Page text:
   Crooks look in garbage cans and
         elsewhere for discarded credit card
         statements and receipts to obtain
         the card numbers
        These papers can be used to steal
         your identity and set up credit in
         your name
        Shred sensitive papers

MoneyWi$e: Elder Fraud
Real estate fraud

        Before purchasing property out of
         state, contact a national real estate
         firm with licensed brokers
        Before you purchase land contact:
          The state department of real estate
           where the land is located
          The U.S. Department of Housing and
           Urban Development at 202-708-0502

MoneyWi$e: Elder Fraud
Contractor fraud

         Traveling contractors are rarely
          licensed or insured and often take a
          large cash payment up front
         They will probably never return to
          complete the work
         When you need a contractor for a
          home improvement job, get at least 3
          estimates from reputable local

MoneyWi$e: Elder Fraud
Home equity loan fraud

         Often working with unscrupulous
          lenders, door-to-door salespeople offer
          “easy financing” for improvements and
          home repairs that may not be needed
          at all
         Often the work they do is shoddy or
         The loans they arrange are secured by
          your home and often carry very high
          interest rates and other costs

MoneyWi$e: Elder Fraud
Refinancing scams

      Brokers solicit homeowners to refinance
       their existing mortgages and replace
       them with bad loans
      Bad loans have inflated fees and interest
       and high monthly payments that
       homeowners cannot afford to pay
      The homeowner falls into default and the
       home is foreclosed on
      The crooks buy up the real estate at
       deflated prices

MoneyWi$e: Elder Fraud
Deed forgeries

        Scam artists forge the
         homeowner‟s signature on a blank
         deed in order to transfer ownership
         of their property
        Never sign blank contract

MoneyWi$e: Elder Fraud
Fly-by-night lenders

        Phony lenders
          set up offices in low income and
           minority neighborhoods
          Get homeowners‟ signatures on loan
          Disappear with the loan money
          Loans may be resold to another lender
           who then forecloses on the homes

MoneyWi$e: Elder Fraud
Investment fraud

        Everyone would like to see his or
         her money grow faster
        Crooks try to convince people to
         buy phony investments with
         promises of unusually high returns

MoneyWi$e: Elder Fraud
Avoid investment fraud

        Do your homework about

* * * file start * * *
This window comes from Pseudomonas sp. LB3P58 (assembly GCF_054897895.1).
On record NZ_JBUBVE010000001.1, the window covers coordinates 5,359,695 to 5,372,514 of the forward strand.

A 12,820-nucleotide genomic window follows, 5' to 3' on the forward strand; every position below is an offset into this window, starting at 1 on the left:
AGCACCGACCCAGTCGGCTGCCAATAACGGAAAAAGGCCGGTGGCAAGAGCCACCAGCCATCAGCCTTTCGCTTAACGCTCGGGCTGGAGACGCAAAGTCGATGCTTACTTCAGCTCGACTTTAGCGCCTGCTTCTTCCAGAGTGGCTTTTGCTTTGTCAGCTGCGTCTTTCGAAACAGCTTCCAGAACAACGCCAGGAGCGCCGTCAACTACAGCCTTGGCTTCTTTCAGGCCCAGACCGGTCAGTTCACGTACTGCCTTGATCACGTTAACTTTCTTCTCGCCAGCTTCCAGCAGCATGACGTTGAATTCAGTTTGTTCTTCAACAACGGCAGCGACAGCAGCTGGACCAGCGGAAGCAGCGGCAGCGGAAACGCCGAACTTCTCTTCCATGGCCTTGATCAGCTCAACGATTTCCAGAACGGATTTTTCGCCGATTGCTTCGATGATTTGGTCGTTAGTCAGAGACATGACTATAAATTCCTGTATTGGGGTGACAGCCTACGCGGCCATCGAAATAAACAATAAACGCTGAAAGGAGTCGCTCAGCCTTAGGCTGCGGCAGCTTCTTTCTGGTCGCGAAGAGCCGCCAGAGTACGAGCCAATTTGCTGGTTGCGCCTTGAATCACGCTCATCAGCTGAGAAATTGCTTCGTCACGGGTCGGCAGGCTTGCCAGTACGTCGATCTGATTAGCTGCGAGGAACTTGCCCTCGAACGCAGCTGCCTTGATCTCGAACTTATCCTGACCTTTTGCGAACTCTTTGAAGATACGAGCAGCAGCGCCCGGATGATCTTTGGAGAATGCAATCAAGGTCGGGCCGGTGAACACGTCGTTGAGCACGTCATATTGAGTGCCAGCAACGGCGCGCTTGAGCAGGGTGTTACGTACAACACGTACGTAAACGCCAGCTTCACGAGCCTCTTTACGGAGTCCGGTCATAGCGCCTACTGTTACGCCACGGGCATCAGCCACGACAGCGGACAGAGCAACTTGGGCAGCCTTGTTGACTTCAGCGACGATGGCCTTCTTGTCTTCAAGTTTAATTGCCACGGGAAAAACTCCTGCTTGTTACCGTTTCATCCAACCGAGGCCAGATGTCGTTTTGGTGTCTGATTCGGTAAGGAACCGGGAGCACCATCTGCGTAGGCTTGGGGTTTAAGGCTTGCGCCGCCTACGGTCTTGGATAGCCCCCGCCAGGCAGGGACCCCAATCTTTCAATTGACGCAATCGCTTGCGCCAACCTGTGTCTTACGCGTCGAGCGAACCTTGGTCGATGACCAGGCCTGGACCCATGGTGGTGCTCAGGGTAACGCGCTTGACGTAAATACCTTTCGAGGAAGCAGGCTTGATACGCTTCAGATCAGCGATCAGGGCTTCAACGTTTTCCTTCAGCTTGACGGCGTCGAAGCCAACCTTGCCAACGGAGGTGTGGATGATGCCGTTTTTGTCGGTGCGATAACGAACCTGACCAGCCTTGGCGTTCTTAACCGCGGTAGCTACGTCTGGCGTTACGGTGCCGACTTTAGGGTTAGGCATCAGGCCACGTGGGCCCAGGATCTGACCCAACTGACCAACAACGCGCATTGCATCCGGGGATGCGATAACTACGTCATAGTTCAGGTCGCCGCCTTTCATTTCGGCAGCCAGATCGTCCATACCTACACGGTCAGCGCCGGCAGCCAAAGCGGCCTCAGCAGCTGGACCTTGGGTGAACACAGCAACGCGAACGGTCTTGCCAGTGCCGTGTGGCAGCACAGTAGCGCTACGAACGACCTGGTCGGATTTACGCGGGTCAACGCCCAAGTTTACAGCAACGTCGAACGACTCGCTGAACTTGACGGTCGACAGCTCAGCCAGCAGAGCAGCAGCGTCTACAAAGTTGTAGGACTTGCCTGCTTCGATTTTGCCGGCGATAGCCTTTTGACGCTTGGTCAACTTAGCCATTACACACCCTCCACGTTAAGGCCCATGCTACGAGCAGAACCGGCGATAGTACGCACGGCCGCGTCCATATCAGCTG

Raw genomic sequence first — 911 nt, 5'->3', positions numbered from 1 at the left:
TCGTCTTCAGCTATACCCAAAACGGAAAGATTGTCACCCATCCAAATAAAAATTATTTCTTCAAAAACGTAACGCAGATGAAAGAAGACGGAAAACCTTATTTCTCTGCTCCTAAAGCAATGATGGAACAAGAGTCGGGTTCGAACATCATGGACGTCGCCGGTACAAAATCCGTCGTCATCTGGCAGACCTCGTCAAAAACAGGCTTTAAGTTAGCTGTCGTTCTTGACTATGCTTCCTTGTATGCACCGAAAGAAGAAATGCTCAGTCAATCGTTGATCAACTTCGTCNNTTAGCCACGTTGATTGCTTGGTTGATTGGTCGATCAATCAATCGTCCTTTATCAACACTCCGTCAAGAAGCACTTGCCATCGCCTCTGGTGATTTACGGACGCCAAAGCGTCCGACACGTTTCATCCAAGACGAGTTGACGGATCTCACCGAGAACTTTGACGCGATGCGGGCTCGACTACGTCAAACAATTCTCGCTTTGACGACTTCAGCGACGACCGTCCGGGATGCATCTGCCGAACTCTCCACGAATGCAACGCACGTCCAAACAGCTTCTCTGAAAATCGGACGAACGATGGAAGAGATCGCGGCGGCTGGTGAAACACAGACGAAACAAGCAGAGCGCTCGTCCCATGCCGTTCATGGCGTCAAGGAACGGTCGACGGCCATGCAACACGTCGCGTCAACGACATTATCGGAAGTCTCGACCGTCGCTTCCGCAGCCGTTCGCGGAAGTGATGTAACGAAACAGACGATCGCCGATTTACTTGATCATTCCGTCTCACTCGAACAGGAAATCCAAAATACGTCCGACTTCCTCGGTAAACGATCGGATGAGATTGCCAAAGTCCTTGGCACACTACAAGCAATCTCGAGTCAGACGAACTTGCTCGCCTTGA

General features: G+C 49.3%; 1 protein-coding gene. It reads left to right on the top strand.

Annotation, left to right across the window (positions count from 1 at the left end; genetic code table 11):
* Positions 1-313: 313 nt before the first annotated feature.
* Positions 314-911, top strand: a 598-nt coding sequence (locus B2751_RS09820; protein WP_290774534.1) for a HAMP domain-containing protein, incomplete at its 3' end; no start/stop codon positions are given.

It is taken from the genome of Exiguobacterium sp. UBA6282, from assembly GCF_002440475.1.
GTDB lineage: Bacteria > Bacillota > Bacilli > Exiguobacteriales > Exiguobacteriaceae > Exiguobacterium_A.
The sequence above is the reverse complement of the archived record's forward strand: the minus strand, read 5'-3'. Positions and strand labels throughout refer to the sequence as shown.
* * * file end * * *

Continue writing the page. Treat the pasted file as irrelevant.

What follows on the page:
   If you are targeted with
         questionable investment offers,
         notify the U.S. Securities and
         Exchange Commission (SEC)
        Call your state attorney general‟s
         office to file a complaint

MoneyWi$e: Elder Fraud
Checking investments

       Check with the SEC before investing
       Has the offering been cleared for sale in
        your state? Call your state securities
       Check disciplinary actions against brokers
        with the Central Registration Depository
       The National Association of Securities
        Dealers (NASD) may provide a disciplinary
        history on a broker or firm. 800-289-9999 or

MoneyWi$e: Elder Fraud
Pyramid schemes

    Promoters recruit investors and use them to
     recruit more investors
    Investors are promised a fabulous return,
     such as 20% a year
    Some investors might receive money but
     eventually, the organizers run off with
    Pyramid schemes are often called “investment
     clubs” or “gifting circles,” and can involve the
     sale of products or distributorships

MoneyWi$e: Elder Fraud
ID theft

        ID theft criminals use your
         personal information to apply for
         credit or government benefits
            Your name
            Your birth date
            Your Social Security number
            Your address
            Your bank account or credit card

MoneyWi$e: Elder Fraud
Fake cashier‟s checks

     Crooks scan want ads looking for victims
     Answer ads and offer to pay by “cashier‟s
      check” for more than the sales price
     Ask you to wire the remainder of the
      money back to them or to give the extra
      money and the merchandise to a
     Check turns out to be a fake and you lose
      the merchandise and the money

MoneyWi$e: Elder Fraud
Credit card loss protection

      Don‟t buy the worthless credit card
       loss protection and insurance
       programs sold by telemarketers